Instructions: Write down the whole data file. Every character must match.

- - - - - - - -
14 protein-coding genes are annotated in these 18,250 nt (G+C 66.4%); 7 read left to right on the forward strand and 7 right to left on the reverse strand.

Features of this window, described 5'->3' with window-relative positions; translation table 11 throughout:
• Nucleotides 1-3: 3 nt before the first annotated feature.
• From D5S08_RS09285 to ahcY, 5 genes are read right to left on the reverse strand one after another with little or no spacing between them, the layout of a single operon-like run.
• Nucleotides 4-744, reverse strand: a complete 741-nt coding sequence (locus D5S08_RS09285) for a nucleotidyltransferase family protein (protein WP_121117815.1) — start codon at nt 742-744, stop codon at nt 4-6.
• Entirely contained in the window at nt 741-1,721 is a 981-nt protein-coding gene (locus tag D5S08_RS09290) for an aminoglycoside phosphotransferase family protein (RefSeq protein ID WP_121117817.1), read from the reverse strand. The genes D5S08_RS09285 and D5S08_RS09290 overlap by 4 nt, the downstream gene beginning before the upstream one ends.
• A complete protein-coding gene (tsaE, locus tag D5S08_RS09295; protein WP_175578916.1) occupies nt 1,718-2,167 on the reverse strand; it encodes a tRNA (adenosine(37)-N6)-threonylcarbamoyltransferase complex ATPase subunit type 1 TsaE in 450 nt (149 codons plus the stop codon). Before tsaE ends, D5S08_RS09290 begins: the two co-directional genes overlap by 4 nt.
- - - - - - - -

14 protein-coding genes are annotated in these 18,250 nt (G+C 66.4%); 7 read left to right on the forward strand and 7 right to left on the reverse strand.

Features of this window, described 5'->3' with window-relative positions; translation table 11 throughout:
• Nucleotides 1-3: 3 nt before the first annotated feature.
• From D5S08_RS09285 to ahcY, 5 genes are read right to left on the reverse strand one after another with little or no spacing between them, the layout of a single operon-like run.
• Nucleotides 4-744, reverse strand: a complete 741-nt coding sequence (locus D5S08_RS09285) for a nucleotidyltransferase family protein (protein WP_121117815.1) — start codon at nt 742-744, stop codon at nt 4-6.
• Entirely contained in the window at nt 741-1,721 is a 981-nt protein-coding gene (locus tag D5S08_RS09290) for an aminoglycoside phosphotransferase family protein (RefSeq protein ID WP_121117817.1), read from the reverse strand. The genes D5S08_RS09285 and D5S08_RS09290 overlap by 4 nt, the downstream gene beginning before the upstream one ends.
• A complete protein-coding gene (tsaE, locus tag D5S08_RS09295; protein WP_175578916.1) occupies nt 1,718-2,167 on the reverse strand; it encodes a tRNA (adenosine(37)-N6)-threonylcarbamoyltransferase complex ATPase subunit type 1 TsaE in 450 nt (149 codons plus the stop codon). Before tsaE ends, D5S08_RS09290 begins: the two co-directional genes overlap by 4 nt.